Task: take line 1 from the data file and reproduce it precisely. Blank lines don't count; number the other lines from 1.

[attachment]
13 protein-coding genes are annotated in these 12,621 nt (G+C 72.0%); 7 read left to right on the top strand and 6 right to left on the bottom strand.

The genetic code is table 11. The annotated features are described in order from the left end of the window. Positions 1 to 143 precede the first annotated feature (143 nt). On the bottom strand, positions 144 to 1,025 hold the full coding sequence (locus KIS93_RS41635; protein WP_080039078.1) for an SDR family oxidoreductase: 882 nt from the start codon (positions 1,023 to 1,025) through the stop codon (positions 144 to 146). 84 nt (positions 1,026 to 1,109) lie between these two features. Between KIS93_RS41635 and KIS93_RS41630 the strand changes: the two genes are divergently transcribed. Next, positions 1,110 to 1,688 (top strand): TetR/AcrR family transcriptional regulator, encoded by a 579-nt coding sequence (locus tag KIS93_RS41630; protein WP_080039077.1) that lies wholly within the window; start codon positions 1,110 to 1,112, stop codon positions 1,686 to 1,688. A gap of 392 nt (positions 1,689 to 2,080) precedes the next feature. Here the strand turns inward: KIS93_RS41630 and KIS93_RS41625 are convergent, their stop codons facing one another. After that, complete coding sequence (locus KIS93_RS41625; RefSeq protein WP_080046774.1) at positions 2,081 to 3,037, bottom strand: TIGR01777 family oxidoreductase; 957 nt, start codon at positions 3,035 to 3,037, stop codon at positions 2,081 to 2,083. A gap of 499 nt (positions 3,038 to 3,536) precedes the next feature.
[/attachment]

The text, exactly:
13 protein-coding genes are annotated in these 12,621 nt (G+C 72.0%); 7 read left to right on the top strand and 6 right to left on the bottom strand.